FDA Finds Elevated Levels of NDMA in Diabetes Drug Metformin

The US Food and Drug Administration (FDA) reports its laboratory testing has shown levels of the nitrosamine impurity, N-nitrosodimethylamine (NDMA), a potential carcinogen, above the agency’s acceptable intake limit in several lots of the extended-release (ER) formulation of metformin, a drug to treat Type 2 diabetes.

The agency is in contact with five firms to recommend they voluntarily recall their products. The FDA says there are additional manufacturers of metformin ER products that supply a significant portion of the US market and their products are not being recalled. The agency is asking all manufacturers of metformin with ER formulations to evaluate the risk of excessive NDMA in their products and to test each batch before it is released into the US market. The FDA is advising companies that if testing shows NDMA above the acceptable intake limit, the manufacturer should inform the agency and should not release the batch to the US market.

The FDA says it is continuing to work with manufacturers to ensure appropriate testing and that assessments are underway to determine whether metformin ER recalls will result in shortages. The agency says it will work with manufacturers to prevent or reduce the impact of any shortages.

The FDA’s investigation into nitrosamine impurities in metformin is part of ongoing investigations and company recalls due to nitrosamine impurities in other active pharmaceutical ingredients (APIs). In 2018, the FDA and the European Medicines Agency initiated investigations of nitrosamine impurities in certain “sartan”-containing APIs, used in anti-hypertensive and cardiovascular drugs, such as valsartan, candesartan, irbesartan, losartan, and olmesartan. They later broadened those investigations into prescription and over-the-counter forms of ranitidine, a H2 (histamine-2) blocker used to decrease the amount of acid created by the stomach.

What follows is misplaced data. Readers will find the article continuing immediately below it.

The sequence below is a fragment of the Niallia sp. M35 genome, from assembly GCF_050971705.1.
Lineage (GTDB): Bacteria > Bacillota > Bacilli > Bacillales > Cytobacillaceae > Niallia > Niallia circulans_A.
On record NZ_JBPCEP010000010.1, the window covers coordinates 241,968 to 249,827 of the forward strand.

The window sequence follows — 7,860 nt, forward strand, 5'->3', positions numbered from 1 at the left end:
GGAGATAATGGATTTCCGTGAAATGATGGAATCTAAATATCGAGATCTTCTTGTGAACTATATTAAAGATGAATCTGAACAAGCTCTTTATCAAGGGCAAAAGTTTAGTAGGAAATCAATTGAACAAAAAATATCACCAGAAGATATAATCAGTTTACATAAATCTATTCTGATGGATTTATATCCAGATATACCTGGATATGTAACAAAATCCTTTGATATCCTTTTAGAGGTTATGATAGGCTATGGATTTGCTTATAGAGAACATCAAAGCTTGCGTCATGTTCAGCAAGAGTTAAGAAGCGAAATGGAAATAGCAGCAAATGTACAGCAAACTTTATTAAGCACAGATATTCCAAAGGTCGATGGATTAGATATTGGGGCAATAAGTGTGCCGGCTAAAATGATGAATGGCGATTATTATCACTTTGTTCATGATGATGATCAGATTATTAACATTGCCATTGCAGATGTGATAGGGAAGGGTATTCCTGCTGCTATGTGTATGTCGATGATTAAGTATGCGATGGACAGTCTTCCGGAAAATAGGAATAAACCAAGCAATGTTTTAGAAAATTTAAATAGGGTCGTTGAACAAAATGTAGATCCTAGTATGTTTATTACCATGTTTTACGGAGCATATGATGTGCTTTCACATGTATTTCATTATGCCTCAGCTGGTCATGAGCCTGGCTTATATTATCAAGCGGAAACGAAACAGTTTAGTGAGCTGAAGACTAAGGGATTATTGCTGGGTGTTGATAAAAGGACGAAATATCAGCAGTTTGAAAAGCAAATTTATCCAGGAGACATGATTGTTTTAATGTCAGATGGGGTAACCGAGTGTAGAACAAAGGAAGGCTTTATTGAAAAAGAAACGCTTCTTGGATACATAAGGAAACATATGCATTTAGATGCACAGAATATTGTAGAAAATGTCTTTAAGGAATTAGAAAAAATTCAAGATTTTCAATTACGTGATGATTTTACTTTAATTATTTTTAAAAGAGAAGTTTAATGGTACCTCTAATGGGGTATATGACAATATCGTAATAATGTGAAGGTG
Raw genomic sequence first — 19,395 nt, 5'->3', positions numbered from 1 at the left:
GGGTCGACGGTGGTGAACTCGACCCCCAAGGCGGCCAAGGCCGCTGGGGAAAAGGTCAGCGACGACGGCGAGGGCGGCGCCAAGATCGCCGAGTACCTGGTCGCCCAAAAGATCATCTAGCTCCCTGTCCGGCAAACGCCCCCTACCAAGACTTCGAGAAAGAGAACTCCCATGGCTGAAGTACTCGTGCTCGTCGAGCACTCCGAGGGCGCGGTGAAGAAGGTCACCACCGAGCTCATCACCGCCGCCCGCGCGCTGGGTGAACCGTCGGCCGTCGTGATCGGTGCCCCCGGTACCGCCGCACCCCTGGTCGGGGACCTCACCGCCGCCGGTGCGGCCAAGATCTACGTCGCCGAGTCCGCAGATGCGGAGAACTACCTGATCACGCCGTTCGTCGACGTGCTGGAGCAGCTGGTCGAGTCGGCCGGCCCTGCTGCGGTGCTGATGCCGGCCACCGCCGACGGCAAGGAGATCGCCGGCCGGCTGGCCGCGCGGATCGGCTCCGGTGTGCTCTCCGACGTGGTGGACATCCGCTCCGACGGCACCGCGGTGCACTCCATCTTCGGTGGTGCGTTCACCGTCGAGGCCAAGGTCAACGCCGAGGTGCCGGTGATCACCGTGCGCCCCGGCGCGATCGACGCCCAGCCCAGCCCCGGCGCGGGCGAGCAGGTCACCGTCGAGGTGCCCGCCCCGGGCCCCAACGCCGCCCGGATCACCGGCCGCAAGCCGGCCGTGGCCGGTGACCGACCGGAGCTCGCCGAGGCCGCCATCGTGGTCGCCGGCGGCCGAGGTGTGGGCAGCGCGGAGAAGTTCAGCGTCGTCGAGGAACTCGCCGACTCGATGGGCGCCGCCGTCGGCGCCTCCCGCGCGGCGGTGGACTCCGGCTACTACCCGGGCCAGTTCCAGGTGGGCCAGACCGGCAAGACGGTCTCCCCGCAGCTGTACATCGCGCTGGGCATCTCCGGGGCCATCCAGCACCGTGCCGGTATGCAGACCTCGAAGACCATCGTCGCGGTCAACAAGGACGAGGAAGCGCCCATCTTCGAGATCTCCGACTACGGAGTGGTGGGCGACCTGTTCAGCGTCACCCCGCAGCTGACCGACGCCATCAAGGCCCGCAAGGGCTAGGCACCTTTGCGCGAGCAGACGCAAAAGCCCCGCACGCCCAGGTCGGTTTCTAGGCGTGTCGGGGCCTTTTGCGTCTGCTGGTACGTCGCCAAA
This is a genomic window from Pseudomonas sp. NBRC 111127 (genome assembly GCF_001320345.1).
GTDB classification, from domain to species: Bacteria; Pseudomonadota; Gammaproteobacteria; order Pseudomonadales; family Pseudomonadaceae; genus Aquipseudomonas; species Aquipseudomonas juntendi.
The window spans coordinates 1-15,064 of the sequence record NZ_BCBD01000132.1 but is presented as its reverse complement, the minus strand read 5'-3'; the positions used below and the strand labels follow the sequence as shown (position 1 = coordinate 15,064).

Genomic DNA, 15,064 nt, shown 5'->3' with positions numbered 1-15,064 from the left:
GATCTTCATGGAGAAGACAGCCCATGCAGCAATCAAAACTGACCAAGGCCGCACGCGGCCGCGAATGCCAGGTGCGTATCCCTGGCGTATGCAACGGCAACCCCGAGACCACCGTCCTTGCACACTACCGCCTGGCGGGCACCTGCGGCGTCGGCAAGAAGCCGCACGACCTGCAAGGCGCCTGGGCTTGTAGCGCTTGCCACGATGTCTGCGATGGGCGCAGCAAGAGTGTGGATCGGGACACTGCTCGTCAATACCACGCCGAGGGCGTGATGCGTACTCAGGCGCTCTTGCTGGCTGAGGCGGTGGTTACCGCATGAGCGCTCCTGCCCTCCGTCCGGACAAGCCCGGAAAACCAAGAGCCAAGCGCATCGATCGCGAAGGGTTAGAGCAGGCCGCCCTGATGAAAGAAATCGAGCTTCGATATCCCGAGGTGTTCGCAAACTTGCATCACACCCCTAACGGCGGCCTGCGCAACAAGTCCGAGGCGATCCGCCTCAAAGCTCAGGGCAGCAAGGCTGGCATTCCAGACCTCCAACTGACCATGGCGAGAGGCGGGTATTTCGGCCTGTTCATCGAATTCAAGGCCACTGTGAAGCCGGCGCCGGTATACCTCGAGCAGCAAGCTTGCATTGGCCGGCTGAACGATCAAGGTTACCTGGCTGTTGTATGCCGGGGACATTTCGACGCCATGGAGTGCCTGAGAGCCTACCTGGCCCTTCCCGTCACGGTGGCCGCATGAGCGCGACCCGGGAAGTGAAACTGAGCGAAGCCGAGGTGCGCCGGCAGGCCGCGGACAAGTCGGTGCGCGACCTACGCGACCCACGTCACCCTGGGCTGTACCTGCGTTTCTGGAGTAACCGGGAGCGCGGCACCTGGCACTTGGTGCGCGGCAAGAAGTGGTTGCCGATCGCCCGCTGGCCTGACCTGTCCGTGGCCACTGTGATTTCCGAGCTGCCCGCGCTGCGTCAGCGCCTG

In late 2019, the FDA announced it had become aware of NDMA in some metformin products in other countries. The agency began testing to determine whether the metformin in the US supply was at risk as part of its ongoing investigation into nitrosamine impurities across medication types. By February 2020, the agency had identified very low levels of NDMA in some samples, but at that time, no FDA-tested sample of metformin exceeded the acceptable intake limit for NDMA. The FDA’s acceptable intake limit for NDMA in drug formulations is 96 nanograms per day.

Recently, the FDA says it became aware of reports of higher levels of NDMA in certain ER formulations of metformin via a citizen petition filed by a private laboratory. FDA laboratories tested the same metformin lots that the private laboratory found to contain NDMA above the acceptable intake limit. The agency confirmed unacceptable NDMA levels in some, but not all, of those lots. In other instances, the agency’s laboratory detected NDMA in lots that the private laboratory did not. The FDA says it also found that the levels of NDMA, when present, were generally lower than reported by the private laboratory. The FDA says its results have also been consistent with the findings of other regulatory agencies’ laboratories.

The FDA says that agency testing has not shown NDMA in immediate-release metformin products, which is the most commonly prescribed type of metformin. The FDA says it is working with manufacturers of the recalled tablets to identify the source of the NDMA impurity. At this time (as reported on May 28, 2020), the elevated levels of NDMA have been found in some finished-dose tablets of the ER formulation, but NDMA has not been detected in samples of the metformin API.

NDMA is a common contaminant found in water and foods, including cured and grilled meats, dairy products, and vegetables. The FDA says it and the international scientific community do not expect NDMA to cause harm when ingested at low levels.

Source: US Food and Drug Administration

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